Riot Headline 10 Exciting Books to Read this Summer
Reading Pathways

Reading Pathways: RK Narayan

This content contains affiliate links. When you buy through these links, we may earn an affiliate commission.

Neha Patel

Staff Writer

Neha is an editor living in Dallas, TX who reads a little more than her optometrist would like. She works fulltime as a medical editor but also loves proofreading and copyediting all types of fiction on the side as well as conducting sensitivity/authenticity reads for Indian characters and Hinduism. When she's not reading or editing, she's writing her fantasy novel, bookstagramming at @bookishdesi, or collecting records. More at

Who is RK Narayan?

Rasipuram Krishnaswami Iyer Narayanaswami, or RK Narayan, was an Indian writer born in 1906 in Madras (modern-day Chennai), Tamil Nadu, to a Hindu family. Even as a child, he was an avid reader and absorbed literary works of Dickens, Doyle, and Hardy.

He fell in love and married in 1933. Not long after, he got a job as a reporter at a paper in Madras called The Justice, which as the names suggests, advocated justice for non-Brahmin Indians. He had sent his manuscript of Swami and Friends to a friend in Oxford, England, who in turn showed it to none other than Graham Greene. It was Greene who showed Narayan’s manuscript to his publisher and provided mentorship to get the novel ready for an English-speaking readership.

Thus began Narayan’s long writing career, which spanned over 60 years, winning him many accolades such the the Sahitya Akademi Fellowship, the highest honor of India’s national academy of letters, and the the AC Benson Medal from the Royal Society of Literature.

He passed way in May 2001.

What did he write about?

RK Narayan was especially known for his stories set in a fictional South Indian town called Malgudi, which made him a trailblazer of Indian literature written in English. Through Malgudi (and his other stories), RK Narayan displayed everyday Indian life, which often described the juxtapositions between modernization and ancient traditions.

In doing so, he showed the world what life was like in India and the culture and sensibilities of its people. This was important because thanks to the British Raj, the popular portrayals of India were created by its colonizers rather than its people.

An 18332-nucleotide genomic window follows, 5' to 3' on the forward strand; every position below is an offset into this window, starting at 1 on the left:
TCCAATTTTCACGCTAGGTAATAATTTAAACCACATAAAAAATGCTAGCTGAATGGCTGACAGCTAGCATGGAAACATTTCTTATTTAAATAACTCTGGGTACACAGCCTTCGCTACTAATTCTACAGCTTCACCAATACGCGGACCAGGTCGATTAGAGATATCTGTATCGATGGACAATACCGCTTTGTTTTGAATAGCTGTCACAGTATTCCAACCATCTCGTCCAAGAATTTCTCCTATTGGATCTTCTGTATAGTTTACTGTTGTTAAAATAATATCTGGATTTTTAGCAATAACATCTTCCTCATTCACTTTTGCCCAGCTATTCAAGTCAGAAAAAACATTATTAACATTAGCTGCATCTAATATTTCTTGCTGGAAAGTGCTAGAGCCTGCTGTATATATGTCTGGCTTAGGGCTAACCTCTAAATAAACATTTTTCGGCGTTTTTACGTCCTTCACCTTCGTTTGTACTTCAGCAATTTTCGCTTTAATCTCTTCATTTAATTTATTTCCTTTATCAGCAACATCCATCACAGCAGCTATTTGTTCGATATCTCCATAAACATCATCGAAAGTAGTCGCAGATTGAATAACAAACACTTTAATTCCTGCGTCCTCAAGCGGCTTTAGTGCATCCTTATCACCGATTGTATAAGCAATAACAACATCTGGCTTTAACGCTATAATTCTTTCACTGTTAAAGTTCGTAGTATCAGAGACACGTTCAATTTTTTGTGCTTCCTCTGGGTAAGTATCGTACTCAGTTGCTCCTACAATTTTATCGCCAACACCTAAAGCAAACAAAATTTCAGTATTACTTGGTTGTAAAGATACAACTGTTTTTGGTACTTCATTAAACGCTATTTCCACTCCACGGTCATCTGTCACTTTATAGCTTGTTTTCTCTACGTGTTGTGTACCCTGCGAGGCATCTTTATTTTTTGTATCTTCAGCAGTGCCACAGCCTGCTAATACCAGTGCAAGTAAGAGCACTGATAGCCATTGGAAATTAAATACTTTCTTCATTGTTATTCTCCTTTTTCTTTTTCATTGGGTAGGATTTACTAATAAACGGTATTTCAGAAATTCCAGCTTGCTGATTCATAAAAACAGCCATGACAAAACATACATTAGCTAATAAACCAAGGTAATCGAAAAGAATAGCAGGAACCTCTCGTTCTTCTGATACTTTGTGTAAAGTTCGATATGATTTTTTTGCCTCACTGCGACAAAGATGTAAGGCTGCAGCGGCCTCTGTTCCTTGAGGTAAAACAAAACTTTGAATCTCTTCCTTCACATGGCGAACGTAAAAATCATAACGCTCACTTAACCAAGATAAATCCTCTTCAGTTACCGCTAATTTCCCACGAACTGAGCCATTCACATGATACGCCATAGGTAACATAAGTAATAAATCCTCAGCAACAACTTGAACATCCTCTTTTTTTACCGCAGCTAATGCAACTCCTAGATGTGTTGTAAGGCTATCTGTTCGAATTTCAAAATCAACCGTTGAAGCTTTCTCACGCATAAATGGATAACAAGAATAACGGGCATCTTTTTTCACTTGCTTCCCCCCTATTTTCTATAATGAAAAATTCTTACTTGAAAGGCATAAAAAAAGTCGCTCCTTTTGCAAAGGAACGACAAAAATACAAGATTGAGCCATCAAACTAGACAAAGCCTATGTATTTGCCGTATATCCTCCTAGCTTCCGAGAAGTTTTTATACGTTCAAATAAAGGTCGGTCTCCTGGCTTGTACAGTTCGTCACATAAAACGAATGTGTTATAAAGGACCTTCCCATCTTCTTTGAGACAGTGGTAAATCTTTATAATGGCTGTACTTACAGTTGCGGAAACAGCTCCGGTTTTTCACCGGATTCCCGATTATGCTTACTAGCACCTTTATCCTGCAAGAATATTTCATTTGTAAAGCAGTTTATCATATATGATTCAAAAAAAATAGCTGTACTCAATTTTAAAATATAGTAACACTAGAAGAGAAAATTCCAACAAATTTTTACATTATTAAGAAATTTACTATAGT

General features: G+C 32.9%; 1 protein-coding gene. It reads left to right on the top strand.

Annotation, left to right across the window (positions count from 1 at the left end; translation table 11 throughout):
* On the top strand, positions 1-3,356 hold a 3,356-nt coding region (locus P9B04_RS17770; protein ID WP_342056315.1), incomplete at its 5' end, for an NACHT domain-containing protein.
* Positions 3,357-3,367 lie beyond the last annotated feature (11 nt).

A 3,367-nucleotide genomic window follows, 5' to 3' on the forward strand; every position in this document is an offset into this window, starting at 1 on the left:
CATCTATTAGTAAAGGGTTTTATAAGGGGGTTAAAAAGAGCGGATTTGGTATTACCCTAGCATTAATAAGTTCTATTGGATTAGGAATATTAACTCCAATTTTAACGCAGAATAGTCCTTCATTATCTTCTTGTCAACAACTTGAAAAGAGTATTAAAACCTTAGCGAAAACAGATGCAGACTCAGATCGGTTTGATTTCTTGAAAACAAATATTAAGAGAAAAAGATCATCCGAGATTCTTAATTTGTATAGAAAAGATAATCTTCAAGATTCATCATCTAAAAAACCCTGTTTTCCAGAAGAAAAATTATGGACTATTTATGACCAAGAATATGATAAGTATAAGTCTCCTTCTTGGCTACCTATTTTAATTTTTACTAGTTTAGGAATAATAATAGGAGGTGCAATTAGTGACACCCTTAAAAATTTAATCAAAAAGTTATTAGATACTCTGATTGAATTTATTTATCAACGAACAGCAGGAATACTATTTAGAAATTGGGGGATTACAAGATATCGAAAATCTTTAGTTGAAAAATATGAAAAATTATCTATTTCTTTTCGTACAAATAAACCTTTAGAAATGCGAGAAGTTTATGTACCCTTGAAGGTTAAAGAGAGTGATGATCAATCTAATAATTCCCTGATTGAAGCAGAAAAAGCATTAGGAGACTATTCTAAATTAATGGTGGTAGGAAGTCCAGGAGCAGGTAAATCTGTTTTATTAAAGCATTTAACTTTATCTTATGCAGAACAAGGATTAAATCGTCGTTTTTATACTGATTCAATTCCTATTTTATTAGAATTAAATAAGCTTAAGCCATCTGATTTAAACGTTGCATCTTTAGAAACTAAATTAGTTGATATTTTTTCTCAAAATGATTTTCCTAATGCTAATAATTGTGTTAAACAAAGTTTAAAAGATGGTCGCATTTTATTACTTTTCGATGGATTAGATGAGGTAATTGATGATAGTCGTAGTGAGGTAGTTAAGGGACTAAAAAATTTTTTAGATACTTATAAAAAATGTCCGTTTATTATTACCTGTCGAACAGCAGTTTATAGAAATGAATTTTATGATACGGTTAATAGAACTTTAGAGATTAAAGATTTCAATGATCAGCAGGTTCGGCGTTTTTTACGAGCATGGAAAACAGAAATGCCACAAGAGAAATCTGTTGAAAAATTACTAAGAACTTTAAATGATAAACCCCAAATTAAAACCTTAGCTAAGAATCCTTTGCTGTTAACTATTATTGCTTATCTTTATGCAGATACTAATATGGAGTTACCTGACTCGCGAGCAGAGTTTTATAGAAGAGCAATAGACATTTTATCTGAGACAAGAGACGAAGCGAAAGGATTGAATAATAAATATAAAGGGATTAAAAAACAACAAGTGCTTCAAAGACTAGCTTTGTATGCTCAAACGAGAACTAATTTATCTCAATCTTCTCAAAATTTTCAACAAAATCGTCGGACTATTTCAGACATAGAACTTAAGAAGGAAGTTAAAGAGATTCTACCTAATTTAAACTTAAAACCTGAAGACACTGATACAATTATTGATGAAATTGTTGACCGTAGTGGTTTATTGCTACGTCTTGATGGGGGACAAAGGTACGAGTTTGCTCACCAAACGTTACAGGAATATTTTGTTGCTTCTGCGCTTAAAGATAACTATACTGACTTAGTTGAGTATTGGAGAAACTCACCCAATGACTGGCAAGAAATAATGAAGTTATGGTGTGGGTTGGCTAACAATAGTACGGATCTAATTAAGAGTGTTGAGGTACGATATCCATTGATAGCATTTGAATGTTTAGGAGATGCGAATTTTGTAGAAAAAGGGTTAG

I personally have strong opinions about overrated books like EM Forster’s A Passage to India. Suffice to say though, it is a far cry from accurate because the colonizers are prioritized. Narayan, however, prioritized Indians.

His writing style is elegant and simple. However, don’t be surprised if you come across his humor and sharp observations.

Which books should I start with?

Individual preferences vary, but here are three books to get you started.

Note: Most of Narayan’s most famous books take place in the fictional town of Malgudi. I’ve included two on this list that are set in Malgudi, while the other novel touches on a different aspect of his writing.

Where to Start

Swami and Friends

Swami and Friends

I’m beginning with Swami and Friends because it’s the first of Narayan’s novels and the introduction to the aforementioned town of Malgudi. The book is the first in a semi-autobiographical trilogy that also includes The Bachelor of Arts and The English Teacher.

The story follows young Swami as he attends classes at Albert Mission School and faces off with Mr. Ebenezar, a scripture teacher and Christian fanatic, who maligns Hindus. Within the first couple pages, Swami has inflamed Mr. Ebenezar to where the teacher tries to twist off the young boy’s ear. The story takes off from there, and Narayan touches on critical themes such as access to education, religious diversity, and relationships.

Why read it?

In 2019, the novel appeared on BBC’s list of 100 “most inspiring” novels and for good reason. Swami and Friends introduced a generation of readers to Indian life.

Now Some Short Stories

Malgudi Days

Malgudi Days

Coming back to Malgudi, the aptly named Malgudi Days is a collection of short stories that were written over a 40-year period. Each story features a powerful portrait of people living in Malgudi. Narayan is unique in that he portrays a diverse cast of characters, from businessmen to beggars. Some fascinating characters include an astrologer in “An Astrologer’s Day” and a stray dog in “The Blind Dog.”

Why read it?

Take it from Jhumpa Lahiri, who describes Narayan’s short stories as “captivating” and notes that he somehow manages to capture a tale in a short story that would take any other writer an entire novel to do so. For his part, VS Naipul admired how Narayan “put his people on display.”

Finish Off With a Hindu Epic

The Ramayana: A Shortened Modern Prose Version of the Indian Epic

The Ramayana: A Shortened Modern Prose Version of the Indian Epic

The Ramayana is a shortened, prose adaptation of Kamba Ramayanam, a Tamil epic, that was based on Valmiki’s Ramayana, an ancient Sanskrit epic. Narayan’s adaptation was first published in 1972, but the idea was planted in 1938 when Narayan’s dying uncle made his nephew promise to translate Kamba Ramayana to English.

Why read it?

Although the story is not a Narayan original, as with all translations, Narayan adds his own touch to the ancient tale, and the book itself is an excellent gateway into one of the fundamental stories of Hinduism and a cornerstone of Indian culture.

To discover even more Indian literature, check out these must-read Indian history books and this starter kit for Indian writing in English.